webinsane — 2013-05-17T05:06:43-04:00 — #1
On several occasions I think your threads are closed early before the "best" answer has been provided. This might create bounce effect for unregistered user since they did not find desired result.
I understand that date can play significant part, but level of closing should be brought down a bit.
technobear — 2013-05-17T05:25:57-04:00 — #2
Threads are not closed without good reason. In the case of the one you mentioned, it was closed after five months because (a) the OP had never returned to it and (b) it was attracting a good many spam/fluff replies. The latter is not obvious, because we do our best to delete such posts and keep the forums clean.
webinsane — 2013-05-17T05:44:55-04:00 — #3
You are doing great job and I understand that weeding out the spam can be painstaking job. Thank you for speedy reply.
molona — 2013-05-17T05:48:14-04:00 — #4
I agree with you that closing threads when a real solution has not been found may not be the ideal (not only for lurkers in general but also for active members that may have the same question)
But as @TechnoBear; said, many times they do need to be closed because spammers and fluffers seem to be attracted to those threads a post a lot of nonesense that help no one. Those spammers leave us with little choice
Now if you feel that you can give a good answer to it or if you had a similar question that you feel that hasn't been answered, do open a new thread
stevie_d — 2013-05-17T08:05:22-04:00 — #5
As TechnoBear said, we don't arbitrarily close threads – there's no "autoclose" feature that automagically closes threads when they reach a certain age, or after a set period of inactivity – any closure is done manually by a moderator, and is usually prompted by a volume of spam or fluff posts.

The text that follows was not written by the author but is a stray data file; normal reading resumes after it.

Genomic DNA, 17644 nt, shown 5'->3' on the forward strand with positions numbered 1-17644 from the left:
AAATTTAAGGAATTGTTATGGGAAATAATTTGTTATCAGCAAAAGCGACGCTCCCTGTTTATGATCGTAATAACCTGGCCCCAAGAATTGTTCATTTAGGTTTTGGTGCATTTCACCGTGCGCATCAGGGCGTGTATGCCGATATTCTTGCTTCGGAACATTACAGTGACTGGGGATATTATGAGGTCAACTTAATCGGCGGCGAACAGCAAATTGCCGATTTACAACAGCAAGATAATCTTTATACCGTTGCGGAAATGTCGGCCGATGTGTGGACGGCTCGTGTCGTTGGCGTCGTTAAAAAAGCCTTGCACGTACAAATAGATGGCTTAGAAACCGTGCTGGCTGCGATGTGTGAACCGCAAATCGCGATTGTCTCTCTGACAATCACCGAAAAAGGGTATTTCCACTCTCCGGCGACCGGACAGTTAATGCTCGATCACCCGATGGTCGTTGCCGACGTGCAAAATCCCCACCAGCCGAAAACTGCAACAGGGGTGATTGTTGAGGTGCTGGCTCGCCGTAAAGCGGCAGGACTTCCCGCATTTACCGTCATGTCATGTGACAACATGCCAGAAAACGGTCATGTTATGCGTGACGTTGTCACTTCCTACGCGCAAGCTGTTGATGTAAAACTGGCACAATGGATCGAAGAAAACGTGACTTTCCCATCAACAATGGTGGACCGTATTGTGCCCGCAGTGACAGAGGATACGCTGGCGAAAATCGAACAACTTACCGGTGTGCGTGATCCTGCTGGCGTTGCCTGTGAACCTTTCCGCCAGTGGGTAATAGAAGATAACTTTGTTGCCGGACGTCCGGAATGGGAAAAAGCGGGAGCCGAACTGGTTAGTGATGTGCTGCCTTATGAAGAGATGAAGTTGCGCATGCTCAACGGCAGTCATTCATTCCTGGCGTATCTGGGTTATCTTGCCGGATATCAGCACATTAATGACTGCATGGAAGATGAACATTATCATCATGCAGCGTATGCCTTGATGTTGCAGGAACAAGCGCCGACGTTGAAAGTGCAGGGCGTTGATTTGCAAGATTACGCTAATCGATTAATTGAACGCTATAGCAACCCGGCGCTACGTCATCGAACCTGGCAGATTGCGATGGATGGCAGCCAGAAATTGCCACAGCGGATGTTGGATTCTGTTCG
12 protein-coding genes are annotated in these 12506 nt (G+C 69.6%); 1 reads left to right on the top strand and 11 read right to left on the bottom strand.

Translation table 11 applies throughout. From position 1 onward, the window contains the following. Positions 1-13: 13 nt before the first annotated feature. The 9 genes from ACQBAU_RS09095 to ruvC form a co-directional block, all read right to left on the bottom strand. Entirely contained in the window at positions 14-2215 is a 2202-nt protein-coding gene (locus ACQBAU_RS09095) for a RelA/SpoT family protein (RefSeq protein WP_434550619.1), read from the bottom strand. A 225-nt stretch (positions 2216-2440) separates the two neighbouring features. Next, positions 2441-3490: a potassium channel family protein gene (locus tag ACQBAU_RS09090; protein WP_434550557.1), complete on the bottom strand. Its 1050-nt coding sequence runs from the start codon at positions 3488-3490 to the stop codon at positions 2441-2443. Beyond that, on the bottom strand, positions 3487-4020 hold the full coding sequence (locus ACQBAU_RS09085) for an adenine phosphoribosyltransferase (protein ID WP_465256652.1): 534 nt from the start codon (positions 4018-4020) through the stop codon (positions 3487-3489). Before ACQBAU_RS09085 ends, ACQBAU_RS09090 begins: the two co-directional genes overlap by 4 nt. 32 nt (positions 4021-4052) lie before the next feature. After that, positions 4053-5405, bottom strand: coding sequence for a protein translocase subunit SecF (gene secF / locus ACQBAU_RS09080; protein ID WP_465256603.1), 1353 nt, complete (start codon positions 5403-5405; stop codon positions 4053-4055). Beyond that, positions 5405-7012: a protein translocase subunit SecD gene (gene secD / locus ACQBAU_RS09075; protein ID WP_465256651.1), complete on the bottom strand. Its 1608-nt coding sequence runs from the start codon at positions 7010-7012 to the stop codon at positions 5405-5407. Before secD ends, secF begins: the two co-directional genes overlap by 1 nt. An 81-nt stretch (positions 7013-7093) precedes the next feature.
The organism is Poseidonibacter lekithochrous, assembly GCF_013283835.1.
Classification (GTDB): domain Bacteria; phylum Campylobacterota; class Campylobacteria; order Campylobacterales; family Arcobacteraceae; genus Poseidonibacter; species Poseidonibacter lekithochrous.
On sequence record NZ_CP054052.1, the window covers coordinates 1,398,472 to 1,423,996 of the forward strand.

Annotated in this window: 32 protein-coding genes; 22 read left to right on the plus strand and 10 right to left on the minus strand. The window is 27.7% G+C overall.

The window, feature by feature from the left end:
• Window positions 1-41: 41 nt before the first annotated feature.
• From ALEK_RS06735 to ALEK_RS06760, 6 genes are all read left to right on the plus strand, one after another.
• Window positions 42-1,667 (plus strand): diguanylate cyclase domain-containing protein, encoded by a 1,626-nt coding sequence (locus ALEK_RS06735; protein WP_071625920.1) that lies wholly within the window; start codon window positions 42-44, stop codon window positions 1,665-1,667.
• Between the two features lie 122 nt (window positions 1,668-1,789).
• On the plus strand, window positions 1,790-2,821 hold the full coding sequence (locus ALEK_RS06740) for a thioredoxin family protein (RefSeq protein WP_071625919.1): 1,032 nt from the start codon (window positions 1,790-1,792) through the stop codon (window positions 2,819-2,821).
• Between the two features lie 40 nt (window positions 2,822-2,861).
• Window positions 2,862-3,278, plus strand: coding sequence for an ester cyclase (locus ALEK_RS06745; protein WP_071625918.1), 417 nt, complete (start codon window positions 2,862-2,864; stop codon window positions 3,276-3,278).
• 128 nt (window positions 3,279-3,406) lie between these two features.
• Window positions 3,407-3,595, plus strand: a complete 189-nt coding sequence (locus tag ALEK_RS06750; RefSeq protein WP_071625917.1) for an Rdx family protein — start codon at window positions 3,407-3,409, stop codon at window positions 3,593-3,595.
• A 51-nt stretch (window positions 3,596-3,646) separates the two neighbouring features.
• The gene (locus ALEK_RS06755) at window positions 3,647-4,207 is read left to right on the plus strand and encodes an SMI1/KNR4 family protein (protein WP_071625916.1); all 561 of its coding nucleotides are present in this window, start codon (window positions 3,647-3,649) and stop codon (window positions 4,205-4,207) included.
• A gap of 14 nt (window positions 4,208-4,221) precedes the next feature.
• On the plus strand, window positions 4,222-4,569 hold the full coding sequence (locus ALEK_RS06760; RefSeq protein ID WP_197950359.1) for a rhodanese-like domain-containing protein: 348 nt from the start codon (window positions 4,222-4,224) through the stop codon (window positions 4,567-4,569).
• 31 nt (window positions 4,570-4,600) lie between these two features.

If a thread is still active and generating useful and positive responses then it's very unusual for it to be closed. If a thread has been inactive for some time and the OP hasn't asked any follow-up questions, it's unlikely that we'll get anyone come back with a good answer. On those occasions when you find an old closed thread that you think should be resurrected, feel free to either click on the red flag and ask us to re-open it (and say why), or post a new thread and then red-flag it and ask us to merge the two threads.
webinsane — 2013-05-18T03:24:30-04:00 — #6
Stevie that is good point with flagging posts/threads.
I have another question if you don't mind. I would like to offer free software license to one Sitepoint member. Is there a place where we could offer such free stuff?
This again could create spam threads, but it could be limited to certain number of posts. Meaning users with x number of posts could do more stuff on the forum or even have forums where only 500+ users can open threads. Just a thought.
mittineague — 2013-05-18T16:17:54-04:00 — #7
Why not send him a PM and ask him if he wants it?
webinsane — 2013-05-19T16:11:06-04:00 — #8
The point is to promote our product with free offer.
mittineague — 2013-05-19T17:51:37-04:00 — #9
Ah, I see.
Promotional posts are against forum policy. http://www.sitepoint.com/forums/faq.php?faq=selfpromo#faq_affiliate
Affiliate links, coupons, and offers
Affiliate links, coupons, offers are not welcome. DO NOT:
- Post coupon codes, discounts, offers
- Ask for coupons, codes, discounts, invitations to services, etc.
- Post affiliate links. Links to Outwar and similar types of schemes are acceptable, as these are links to games. However, it should be obvious from the outset where the links lead to.
This is a serious offence that will often earn you an infraction or banning.
You could try the Marketplace
Or you could put the offer on your website and perhaps link to it in your Signature (as long as it meets http://www.sitepoint.com/forums/faq.php?faq=youraccount#faq_signatures )
webinsane — 2013-05-20T06:06:21-04:00 — #10
Thanks. I might do something like that. Thread closed